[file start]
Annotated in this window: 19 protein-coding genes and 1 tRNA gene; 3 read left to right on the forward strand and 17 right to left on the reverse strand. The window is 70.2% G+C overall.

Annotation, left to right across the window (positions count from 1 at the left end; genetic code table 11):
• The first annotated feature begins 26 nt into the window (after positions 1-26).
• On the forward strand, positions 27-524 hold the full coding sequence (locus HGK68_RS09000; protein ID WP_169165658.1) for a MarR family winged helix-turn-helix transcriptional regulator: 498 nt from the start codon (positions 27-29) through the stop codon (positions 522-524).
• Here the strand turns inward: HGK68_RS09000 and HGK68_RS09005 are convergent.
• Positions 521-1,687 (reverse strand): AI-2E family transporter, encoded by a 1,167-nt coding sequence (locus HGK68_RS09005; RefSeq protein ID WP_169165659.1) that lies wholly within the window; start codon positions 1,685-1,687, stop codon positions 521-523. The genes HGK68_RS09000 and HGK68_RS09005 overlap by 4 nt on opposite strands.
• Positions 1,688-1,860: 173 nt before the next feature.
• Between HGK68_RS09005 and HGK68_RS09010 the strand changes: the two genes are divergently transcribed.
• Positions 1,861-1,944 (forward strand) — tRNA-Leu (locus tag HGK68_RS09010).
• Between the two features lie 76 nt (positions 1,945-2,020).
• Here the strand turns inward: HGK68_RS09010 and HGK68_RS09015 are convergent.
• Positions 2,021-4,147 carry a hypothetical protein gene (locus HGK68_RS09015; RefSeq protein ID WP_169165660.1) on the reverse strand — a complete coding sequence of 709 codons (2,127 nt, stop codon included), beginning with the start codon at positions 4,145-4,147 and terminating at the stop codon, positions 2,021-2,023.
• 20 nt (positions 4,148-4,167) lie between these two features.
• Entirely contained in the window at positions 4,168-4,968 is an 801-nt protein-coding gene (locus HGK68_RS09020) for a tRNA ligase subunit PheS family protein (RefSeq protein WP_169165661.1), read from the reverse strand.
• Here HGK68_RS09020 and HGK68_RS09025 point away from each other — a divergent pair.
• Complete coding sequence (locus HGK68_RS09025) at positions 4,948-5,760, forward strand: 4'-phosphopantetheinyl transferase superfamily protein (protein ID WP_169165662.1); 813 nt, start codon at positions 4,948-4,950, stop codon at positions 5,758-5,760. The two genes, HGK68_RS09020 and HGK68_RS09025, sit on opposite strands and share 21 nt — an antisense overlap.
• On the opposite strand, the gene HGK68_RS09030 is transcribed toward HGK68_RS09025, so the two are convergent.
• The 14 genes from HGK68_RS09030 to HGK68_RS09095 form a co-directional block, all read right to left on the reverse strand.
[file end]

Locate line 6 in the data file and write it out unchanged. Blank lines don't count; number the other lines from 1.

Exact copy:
• Positions 521-1,687 (reverse strand): AI-2E family transporter, encoded by a 1,167-nt coding sequence (locus HGK68_RS09005; RefSeq protein ID WP_169165659.1) that lies wholly within the window; start codon positions 1,685-1,687, stop codon positions 521-523. The genes HGK68_RS09000 and HGK68_RS09005 overlap by 4 nt on opposite strands.